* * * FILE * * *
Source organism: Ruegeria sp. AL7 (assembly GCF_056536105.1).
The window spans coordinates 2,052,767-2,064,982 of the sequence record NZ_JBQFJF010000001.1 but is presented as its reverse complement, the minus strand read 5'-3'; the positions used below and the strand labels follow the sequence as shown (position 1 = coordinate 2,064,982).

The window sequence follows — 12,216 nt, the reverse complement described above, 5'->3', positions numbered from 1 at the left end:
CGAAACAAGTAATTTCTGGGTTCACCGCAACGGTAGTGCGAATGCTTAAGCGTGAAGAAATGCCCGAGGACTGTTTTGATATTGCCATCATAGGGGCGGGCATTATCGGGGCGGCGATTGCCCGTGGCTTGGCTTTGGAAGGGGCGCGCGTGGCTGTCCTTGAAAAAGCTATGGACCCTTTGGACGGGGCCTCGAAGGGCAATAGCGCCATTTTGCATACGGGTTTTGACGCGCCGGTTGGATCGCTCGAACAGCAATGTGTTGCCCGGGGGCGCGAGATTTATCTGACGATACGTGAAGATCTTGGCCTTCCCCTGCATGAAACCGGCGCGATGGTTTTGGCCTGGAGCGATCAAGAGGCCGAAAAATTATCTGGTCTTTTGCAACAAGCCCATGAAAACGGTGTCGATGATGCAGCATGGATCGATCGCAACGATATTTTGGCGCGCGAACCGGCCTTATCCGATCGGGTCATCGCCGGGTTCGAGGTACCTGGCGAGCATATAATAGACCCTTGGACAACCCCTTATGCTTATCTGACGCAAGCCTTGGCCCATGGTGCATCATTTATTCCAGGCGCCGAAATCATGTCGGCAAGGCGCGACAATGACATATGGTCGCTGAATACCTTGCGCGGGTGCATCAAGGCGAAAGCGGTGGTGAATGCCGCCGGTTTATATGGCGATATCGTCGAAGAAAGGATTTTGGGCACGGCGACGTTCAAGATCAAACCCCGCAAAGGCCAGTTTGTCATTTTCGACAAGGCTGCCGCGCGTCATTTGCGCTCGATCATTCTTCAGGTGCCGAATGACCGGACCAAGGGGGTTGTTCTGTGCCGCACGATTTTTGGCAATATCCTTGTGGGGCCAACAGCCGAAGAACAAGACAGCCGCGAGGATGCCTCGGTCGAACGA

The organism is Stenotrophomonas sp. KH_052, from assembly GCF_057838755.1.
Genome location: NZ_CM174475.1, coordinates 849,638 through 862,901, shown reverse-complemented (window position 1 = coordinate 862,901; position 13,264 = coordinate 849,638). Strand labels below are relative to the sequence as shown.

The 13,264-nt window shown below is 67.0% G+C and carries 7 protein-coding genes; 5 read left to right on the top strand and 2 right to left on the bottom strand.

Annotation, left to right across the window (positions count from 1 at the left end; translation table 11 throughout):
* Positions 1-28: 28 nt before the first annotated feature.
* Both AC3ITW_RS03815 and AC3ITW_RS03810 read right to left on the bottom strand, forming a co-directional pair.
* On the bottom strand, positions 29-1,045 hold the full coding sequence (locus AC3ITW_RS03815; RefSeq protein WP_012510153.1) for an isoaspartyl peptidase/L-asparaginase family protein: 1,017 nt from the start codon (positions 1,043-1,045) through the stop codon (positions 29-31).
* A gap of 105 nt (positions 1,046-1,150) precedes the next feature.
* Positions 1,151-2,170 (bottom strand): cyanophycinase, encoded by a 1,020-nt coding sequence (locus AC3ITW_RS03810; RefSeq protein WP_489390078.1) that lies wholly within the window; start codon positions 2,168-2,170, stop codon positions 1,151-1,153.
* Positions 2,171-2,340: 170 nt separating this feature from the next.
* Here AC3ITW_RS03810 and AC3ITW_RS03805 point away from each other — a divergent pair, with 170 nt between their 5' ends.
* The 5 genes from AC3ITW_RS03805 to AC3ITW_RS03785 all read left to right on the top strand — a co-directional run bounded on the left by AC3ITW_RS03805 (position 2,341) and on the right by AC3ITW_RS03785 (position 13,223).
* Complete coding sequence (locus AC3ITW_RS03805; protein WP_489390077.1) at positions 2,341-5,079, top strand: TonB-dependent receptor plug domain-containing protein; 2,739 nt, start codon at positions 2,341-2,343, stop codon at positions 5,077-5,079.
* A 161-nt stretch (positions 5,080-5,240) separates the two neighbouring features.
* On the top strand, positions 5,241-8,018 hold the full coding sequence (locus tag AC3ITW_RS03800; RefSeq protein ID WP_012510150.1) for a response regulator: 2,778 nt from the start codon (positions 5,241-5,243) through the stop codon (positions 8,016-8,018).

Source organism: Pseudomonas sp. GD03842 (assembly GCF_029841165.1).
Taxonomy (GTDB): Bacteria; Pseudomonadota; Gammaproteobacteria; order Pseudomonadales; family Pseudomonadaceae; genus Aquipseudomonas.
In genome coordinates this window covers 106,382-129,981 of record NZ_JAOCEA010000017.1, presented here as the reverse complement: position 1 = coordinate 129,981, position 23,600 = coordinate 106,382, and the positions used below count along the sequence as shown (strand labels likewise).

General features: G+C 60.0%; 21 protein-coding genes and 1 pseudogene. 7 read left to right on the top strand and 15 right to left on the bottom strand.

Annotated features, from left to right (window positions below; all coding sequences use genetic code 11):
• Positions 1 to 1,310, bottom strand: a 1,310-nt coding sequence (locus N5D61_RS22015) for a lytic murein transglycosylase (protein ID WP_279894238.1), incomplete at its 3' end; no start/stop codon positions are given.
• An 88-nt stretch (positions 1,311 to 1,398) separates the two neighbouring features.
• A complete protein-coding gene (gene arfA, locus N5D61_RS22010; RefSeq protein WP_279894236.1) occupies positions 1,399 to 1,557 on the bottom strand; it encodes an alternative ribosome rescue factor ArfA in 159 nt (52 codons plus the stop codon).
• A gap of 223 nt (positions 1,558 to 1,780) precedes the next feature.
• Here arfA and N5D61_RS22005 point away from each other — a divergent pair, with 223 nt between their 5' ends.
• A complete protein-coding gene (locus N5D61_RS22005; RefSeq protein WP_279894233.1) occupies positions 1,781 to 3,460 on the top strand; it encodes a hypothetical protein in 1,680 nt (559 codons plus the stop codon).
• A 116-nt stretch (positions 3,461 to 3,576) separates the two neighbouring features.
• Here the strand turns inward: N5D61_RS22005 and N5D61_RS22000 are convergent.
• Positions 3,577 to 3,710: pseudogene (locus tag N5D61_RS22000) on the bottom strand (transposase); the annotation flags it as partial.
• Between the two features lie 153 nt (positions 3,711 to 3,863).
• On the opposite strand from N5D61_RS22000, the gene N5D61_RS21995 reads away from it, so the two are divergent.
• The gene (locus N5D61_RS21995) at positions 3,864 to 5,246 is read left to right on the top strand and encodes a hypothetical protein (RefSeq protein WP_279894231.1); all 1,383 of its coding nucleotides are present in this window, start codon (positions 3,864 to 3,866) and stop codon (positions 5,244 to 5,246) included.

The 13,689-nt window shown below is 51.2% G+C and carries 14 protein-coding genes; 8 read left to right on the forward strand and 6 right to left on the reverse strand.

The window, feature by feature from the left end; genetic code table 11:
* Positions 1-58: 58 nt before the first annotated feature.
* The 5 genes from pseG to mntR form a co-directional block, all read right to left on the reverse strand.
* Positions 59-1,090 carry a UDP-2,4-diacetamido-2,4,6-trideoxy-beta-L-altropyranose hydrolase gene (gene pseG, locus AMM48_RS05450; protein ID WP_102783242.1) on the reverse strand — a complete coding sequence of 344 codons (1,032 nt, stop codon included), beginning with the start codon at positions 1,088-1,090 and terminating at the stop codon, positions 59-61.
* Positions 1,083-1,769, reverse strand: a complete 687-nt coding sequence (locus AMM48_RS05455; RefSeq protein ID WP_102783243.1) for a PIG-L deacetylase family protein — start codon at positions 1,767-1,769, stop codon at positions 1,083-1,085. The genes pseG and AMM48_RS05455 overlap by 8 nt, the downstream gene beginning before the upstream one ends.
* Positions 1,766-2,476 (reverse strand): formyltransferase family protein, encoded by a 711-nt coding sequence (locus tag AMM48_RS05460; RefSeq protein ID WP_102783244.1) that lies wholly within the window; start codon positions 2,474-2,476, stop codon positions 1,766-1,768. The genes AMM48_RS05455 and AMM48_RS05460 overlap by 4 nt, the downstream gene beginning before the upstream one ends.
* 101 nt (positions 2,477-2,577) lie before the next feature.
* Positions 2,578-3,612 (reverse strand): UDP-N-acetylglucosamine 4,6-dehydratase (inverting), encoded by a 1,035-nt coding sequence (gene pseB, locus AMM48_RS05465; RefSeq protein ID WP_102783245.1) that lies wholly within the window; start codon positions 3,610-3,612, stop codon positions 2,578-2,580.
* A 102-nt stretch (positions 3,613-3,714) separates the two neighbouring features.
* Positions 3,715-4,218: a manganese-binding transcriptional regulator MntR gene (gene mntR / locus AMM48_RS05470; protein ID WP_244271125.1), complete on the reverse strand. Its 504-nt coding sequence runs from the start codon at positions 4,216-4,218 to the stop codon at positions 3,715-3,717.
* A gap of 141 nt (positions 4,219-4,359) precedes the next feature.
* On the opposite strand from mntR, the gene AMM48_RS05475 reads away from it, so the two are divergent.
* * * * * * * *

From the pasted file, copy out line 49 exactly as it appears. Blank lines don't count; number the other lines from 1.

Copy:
* On the opposite strand from mntR, the gene AMM48_RS05475 reads away from it, so the two are divergent.